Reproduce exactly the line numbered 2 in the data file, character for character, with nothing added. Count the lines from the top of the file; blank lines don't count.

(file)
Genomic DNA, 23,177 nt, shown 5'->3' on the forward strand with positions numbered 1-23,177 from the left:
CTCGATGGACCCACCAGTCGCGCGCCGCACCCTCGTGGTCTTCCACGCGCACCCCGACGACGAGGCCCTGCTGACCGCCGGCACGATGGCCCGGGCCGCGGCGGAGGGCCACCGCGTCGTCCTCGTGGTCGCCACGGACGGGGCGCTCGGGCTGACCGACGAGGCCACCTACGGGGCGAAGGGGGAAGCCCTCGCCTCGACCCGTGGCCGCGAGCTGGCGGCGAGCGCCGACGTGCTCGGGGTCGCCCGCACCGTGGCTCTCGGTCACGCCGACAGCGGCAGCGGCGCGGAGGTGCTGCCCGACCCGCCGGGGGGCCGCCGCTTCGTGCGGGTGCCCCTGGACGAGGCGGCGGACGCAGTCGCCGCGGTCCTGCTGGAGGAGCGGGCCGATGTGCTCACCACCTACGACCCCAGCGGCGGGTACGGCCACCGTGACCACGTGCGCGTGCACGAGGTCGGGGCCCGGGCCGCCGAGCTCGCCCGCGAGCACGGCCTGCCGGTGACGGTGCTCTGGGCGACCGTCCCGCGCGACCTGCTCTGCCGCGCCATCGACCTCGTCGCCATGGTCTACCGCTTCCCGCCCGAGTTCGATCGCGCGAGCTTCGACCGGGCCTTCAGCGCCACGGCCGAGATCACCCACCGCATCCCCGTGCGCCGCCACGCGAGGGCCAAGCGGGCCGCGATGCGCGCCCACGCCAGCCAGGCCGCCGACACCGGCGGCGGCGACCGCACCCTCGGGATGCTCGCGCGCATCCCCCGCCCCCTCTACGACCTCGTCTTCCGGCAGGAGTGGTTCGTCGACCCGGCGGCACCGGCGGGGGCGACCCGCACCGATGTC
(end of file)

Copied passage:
CTCGATGGACCCACCAGTCGCGCGCCGCACCCTCGTGGTCTTCCACGCGCACCCCGACGACGAGGCCCTGCTGACCGCCGGCACGATGGCCCGGGCCGCGGCGGAGGGCCACCGCGTCGTCCTCGTGGTCGCCACGGACGGGGCGCTCGGGCTGACCGACGAGGCCACCTACGGGGCGAAGGGGGAAGCCCTCGCCTCGACCCGTGGCCGCGAGCTGGCGGCGAGCGCCGACGTGCTCGGGGTCGCCCGCACCGTGGCTCTCGGTCACGCCGACAGCGGCAGCGGCGCGGAGGTGCTGCCCGACCCGCCGGGGGGCCGCCGCTTCGTGCGGGTGCCCCTGGACGAGGCGGCGGACGCAGTCGCCGCGGTCCTGCTGGAGGAGCGGGCCGATGTGCTCACCACCTACGACCCCAGCGGCGGGTACGGCCACCGTGACCACGTGCGCGTGCACGAGGTCGGGGCCCGGGCCGCCGAGCTCGCCCGCGAGCACGGCCTGCCGGTGACGGTGCTCTGGGCGACCGTCCCGCGCGACCTGCTCTGCCGCGCCATCGACCTCGTCGCCATGGTCTACCGCTTCCCGCCCGAGTTCGATCGCGCGAGCTTCGACCGGGCCTTCAGCGCCACGGCCGAGATCACCCACCGCATCCCCGTGCGCCGCCACGCGAGGGCCAAGCGGGCCGCGATGCGCGCCCACGCCAGCCAGGCCGCCGACACCGGCGGCGGCGACCGCACCCTCGGGATGCTCGCGCGCATCCCCCGCCCCCTCTACGACCTCGTCTTCCGGCAGGAGTGGTTCGTCGACCCGGCGGCACCGGCGGGGGCGACCCGCACCGATGTC